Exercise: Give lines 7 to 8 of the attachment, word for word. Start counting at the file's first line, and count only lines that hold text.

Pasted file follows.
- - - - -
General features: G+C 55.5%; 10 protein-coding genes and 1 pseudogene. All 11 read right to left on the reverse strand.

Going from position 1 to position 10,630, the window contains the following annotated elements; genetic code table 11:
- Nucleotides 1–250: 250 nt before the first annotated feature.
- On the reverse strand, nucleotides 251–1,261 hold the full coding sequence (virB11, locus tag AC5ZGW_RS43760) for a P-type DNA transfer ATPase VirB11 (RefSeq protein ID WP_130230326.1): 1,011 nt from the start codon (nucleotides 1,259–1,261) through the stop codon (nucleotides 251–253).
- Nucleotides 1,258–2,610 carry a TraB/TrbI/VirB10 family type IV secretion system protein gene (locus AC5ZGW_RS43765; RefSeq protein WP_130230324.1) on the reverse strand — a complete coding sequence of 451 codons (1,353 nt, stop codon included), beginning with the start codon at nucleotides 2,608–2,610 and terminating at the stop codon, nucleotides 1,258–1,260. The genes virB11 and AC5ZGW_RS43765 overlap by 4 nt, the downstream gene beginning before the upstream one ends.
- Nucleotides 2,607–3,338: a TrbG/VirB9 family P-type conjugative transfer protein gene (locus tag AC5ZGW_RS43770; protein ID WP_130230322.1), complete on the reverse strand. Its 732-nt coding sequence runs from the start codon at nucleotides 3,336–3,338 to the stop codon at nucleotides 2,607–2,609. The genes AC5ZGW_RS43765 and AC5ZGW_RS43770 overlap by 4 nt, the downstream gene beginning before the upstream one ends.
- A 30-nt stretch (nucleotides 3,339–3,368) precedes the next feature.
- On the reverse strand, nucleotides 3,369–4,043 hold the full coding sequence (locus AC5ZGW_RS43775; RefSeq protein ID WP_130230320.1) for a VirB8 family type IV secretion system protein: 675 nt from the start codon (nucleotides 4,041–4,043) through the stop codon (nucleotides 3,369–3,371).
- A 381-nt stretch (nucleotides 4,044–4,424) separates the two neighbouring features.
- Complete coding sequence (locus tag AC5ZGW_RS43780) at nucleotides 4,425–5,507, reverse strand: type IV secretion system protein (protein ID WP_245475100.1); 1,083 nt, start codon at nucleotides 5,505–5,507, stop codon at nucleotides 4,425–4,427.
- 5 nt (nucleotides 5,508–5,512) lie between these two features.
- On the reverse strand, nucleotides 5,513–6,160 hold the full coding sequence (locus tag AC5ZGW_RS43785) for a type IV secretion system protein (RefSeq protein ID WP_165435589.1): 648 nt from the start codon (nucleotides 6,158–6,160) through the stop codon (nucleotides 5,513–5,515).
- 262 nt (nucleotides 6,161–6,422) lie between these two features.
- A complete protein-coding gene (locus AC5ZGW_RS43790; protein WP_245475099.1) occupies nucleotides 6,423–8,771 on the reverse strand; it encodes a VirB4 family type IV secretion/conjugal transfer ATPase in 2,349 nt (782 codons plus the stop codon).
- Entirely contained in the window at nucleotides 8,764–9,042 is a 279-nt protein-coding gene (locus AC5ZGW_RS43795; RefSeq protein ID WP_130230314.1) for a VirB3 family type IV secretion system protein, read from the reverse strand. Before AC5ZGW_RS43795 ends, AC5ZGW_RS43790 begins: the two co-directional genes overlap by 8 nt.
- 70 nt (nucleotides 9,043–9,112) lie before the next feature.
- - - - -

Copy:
- A 30-nt stretch (nucleotides 3,339–3,368) precedes the next feature.
- On the reverse strand, nucleotides 3,369–4,043 hold the full coding sequence (locus AC5ZGW_RS43775; RefSeq protein ID WP_130230320.1) for a VirB8 family type IV secretion system protein: 675 nt from the start codon (nucleotides 4,041–4,043) through the stop codon (nucleotides 3,369–3,371).